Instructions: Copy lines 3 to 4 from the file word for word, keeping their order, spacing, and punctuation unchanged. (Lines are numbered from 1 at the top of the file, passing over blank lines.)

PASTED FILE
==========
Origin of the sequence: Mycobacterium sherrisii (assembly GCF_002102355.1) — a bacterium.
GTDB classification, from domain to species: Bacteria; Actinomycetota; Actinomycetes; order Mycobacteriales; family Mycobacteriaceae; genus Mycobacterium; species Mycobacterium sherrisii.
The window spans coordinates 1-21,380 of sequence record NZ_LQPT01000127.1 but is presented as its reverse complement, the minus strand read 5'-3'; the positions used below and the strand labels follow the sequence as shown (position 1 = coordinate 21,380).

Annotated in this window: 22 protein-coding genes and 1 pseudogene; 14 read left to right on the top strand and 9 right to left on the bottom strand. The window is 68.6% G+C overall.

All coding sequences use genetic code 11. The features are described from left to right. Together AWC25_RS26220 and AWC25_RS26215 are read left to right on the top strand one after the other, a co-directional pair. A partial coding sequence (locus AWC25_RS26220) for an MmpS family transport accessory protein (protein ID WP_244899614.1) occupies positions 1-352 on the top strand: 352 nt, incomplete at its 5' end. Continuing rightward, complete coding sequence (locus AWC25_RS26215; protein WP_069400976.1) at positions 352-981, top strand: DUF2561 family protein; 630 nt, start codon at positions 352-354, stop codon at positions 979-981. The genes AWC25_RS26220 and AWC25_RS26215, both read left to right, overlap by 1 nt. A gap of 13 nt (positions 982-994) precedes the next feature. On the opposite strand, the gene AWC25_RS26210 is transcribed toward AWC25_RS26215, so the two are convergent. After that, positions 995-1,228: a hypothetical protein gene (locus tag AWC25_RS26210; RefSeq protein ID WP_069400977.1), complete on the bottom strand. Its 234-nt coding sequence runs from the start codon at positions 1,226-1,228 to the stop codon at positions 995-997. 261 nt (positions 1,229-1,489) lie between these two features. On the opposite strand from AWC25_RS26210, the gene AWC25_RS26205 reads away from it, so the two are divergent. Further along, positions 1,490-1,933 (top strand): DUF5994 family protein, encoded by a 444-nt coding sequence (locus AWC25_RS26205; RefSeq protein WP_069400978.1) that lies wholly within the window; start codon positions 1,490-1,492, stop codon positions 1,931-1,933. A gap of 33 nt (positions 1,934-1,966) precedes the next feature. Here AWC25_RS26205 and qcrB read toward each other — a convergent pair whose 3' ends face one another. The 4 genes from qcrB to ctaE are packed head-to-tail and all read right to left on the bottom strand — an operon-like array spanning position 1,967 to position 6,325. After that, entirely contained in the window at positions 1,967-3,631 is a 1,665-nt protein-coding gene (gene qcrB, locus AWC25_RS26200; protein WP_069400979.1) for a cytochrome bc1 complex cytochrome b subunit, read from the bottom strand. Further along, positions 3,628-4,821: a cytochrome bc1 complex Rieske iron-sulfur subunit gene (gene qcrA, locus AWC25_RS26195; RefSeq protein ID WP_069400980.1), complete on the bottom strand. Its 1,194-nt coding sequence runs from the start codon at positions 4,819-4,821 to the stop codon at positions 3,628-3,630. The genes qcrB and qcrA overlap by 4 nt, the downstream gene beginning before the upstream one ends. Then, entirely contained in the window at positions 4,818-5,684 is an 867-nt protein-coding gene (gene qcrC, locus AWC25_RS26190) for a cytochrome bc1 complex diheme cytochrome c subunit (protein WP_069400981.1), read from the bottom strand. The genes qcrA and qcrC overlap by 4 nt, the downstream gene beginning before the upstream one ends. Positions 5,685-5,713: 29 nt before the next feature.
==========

The window spans coordinates 1-21,380 of sequence record NZ_LQPT01000127.1 but is presented as its reverse complement, the minus strand read 5'-3'; the positions used below and the strand labels follow the sequence as shown (position 1 = coordinate 21,380).

Annotated in this window: 22 protein-coding genes and 1 pseudogene; 14 read left to right on the top strand and 9 right to left on the bottom strand. The window is 68.6% G+C overall.